Creative Commons Zero - CC0

Every day, Where We Live, we say we want to hear from you. This hour, we really, really do. Next month's election is expected to break voter turnout records with a high number of absentee ballots.

Coming up, residents across the state join us to talk about what’s motivating them to cast their ballot.

Ryan Caron King / Connecticut Public

Connecticut’s secretary of the state is serving notice to anyone planning to hassle voters at the polls in the upcoming general election.

Residents register to vote and fill out the Census at Hartford Public Library's Park Street branch during an outdoor outreach event.
Ryan Caron King / Connecticut Public

Pablo Liriano is an 85-year-old urban gardener who is voting for the first time in November’s election. After waiting more than a decade, he got his citizenship in 2018, and he then registered to vote at Hartford's Park Street Library in the heart of the city’s Latino community. 

Ryan Caron King / Connecticut Public

Krystal Webb recently visited a “State of Connecticut Official Ballot Drop Box” outside Bloomfield Town Hall. Webb is voting absentee for the first time this year.

Absentee ballot packets include an inner envelope, outer mailing envelope, a mailing label and barcode. The barcode on the inner envelope acts as a form of voter identification.
Connecticut Public Radio

Lyda Ruijter is living in a world of envelopes. She’s the town clerk in Stamford, and she wants voters to know how important those envelopes are to their absentee ballots.

“Many people think of the absentee balloting process: ‘It's just an envelope and you put a stamp on it and then you put the ballot in it.’ But the tracking is the hard part and the complex part.”

Whoisjohngalt / Wikimedia Commons

After the first presidential debate last week, Americans have a lot of questions about absentee ballots and how to make sure their vote is counted. 

This hour, Connecticut Secretary of the State Denise Merrill joins us to answer our questions and yours.

Connecticut Secretary of the State Denise Merrill says President Donald Trump’s call to “watch the polls” could lead to voter intimidation.

Farewells And Bipartisan Votes In A Special House Session

Oct 1, 2020
House Speaker Joe Aresimowicz presiding over what was likely his last session day as speaker.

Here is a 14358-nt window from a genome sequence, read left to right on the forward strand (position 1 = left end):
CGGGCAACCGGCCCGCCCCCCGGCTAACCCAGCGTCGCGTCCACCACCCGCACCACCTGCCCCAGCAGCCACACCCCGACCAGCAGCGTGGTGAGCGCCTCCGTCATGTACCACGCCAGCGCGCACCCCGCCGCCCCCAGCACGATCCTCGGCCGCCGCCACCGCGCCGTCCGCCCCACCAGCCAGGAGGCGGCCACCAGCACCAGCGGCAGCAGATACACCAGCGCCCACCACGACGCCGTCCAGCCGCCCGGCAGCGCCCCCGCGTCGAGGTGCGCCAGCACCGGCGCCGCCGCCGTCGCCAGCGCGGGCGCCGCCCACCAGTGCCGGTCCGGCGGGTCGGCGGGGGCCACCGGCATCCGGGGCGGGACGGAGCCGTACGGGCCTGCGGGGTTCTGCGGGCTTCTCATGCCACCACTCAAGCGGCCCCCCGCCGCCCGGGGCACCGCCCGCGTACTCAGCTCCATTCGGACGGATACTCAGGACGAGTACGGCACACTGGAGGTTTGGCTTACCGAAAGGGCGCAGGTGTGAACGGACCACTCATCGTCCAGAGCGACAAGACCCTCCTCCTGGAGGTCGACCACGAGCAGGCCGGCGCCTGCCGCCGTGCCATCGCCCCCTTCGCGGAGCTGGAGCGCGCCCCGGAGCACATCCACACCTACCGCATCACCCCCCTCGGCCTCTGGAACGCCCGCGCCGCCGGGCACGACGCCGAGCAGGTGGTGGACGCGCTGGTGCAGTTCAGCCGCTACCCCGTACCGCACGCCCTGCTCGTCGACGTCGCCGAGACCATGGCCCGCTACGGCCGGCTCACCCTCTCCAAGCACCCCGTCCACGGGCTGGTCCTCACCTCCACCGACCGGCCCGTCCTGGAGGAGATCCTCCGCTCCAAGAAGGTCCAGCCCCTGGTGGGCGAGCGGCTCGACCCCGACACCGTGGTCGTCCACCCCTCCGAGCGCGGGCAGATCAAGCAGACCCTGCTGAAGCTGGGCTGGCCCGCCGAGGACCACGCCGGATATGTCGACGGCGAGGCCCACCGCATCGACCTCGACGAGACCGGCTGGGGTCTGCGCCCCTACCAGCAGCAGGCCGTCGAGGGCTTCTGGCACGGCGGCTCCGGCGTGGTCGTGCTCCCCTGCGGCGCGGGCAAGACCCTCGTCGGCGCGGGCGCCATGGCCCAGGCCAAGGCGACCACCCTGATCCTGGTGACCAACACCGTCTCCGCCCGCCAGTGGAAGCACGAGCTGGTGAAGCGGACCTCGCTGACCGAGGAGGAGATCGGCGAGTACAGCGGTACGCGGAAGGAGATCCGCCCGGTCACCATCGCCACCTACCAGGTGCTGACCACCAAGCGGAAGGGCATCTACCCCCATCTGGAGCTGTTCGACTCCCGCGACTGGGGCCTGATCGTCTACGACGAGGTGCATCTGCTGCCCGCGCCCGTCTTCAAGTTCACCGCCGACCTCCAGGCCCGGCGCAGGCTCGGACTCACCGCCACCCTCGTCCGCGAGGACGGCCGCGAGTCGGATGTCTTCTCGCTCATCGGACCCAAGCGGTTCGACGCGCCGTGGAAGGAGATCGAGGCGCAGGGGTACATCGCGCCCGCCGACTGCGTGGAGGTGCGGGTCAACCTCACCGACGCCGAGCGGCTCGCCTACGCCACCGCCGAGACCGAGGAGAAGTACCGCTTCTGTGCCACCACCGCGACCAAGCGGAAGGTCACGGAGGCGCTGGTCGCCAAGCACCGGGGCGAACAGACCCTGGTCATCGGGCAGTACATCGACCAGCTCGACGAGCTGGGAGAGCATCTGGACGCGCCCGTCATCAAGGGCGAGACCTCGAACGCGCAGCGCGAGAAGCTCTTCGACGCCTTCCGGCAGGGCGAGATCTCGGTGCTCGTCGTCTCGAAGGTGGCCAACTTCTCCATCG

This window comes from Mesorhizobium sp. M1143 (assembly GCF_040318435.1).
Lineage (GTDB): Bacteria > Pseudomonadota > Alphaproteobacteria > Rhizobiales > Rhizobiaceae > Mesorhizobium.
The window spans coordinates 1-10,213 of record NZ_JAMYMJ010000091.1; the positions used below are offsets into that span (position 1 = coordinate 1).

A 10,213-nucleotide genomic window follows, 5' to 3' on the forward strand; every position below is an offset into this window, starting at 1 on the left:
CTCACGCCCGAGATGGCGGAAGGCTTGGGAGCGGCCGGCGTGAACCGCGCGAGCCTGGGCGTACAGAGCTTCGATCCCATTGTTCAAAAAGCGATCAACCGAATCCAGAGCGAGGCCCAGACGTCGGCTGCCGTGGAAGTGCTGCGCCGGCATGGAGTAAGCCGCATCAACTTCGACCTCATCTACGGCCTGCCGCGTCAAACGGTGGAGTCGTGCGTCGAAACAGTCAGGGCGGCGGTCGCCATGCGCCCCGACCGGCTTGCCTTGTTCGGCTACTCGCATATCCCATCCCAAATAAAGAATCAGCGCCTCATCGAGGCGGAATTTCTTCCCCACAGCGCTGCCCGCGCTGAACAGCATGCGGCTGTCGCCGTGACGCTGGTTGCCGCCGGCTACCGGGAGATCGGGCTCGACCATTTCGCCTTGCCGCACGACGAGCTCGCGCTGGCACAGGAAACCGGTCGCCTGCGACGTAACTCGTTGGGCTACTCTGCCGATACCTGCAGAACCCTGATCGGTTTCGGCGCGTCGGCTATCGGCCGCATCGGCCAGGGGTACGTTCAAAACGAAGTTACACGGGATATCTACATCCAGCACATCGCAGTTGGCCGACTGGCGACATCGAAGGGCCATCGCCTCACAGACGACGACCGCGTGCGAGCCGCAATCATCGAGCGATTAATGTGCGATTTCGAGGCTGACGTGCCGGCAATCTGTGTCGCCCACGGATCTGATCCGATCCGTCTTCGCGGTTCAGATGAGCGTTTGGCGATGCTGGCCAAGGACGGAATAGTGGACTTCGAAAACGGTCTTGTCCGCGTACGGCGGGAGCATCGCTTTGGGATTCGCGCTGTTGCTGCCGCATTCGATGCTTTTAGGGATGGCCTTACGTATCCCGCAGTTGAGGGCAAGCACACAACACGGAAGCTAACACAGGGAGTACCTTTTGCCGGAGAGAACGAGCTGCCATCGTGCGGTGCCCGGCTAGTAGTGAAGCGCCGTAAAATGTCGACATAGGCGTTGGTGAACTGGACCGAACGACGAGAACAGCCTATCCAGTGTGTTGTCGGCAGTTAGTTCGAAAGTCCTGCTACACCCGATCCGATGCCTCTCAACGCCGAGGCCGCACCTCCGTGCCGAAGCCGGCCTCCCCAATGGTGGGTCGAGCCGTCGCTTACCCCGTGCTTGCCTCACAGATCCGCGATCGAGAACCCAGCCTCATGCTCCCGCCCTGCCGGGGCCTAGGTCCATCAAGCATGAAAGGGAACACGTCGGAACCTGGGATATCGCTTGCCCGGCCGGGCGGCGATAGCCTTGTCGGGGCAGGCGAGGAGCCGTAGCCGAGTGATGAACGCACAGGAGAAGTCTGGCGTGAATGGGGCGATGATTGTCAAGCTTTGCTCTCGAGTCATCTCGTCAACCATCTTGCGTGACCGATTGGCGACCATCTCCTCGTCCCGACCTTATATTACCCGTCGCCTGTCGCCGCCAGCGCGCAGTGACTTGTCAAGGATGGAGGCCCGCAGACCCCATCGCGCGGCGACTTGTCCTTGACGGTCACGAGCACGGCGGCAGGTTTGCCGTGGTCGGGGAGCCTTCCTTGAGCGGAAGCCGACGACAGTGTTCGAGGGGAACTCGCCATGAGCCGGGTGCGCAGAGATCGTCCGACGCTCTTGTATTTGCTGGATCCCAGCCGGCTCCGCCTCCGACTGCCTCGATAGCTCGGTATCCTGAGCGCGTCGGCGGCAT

Mark Pazniokas / CTMirror.org

Partisanship took a holiday Wednesday as the House of Representatives confirmed judicial nominations, passed bills and bid farewell to leaders of both parties in its last scheduled meeting before a new legislature takes office in January.

CT Delegates Give 'Spicy,' Unanimous Vote For Trump At GOP Convention

Aug 24, 2020

Leora Levy, a businesswoman from Greenwich and a top fundraiser for the state GOP, on Monday announced all Connecticut delegates to the National Republican Convention cast their votes for President Donald Trump.

Cindy Shebley / Creative Commons

The FDA on Saturday authorized emergency use of a rapid and inexpensive saliva test that could increase testing capacity. It’s quick, less expensive, and doesn't need the chemical reagents that are in short supply.

Ali Oshinskie / Connecticut Public Radio

Voters go to the polls today in an unusual election year. With over 300,000 absentee ballots requested for the primary elections, much of the voting has -- or should have -- already happened. But between delayed ballot mailing and postal service disruptions from Tropical Storm Isaias, many voters received their ballots late.

A ballot drop box outside of Woodbridge Town Hall.
Ali Oshinskie / Connecticut Public Radio

There’s a primary next week. And though absentee balloting has been the talk, the question now is whether the power outages caused by Tropical Storm Isaias will affect in-person voting.

Chion Wolf / WNPR

With a presidential primary just a week away, municipal clerks are feeling the stress of absentee voting amid the pandemic. 

Courtesy: State of Connecticut

Secretary of the State Denise Merrill says that absentee ballots are mailed 21 days prior to a primary election. For this year’s Aug. 11 primary, that date was Tuesday, July 21. Now some voters have taken to social media to ask where their ballots are and when they can expect them to arrive.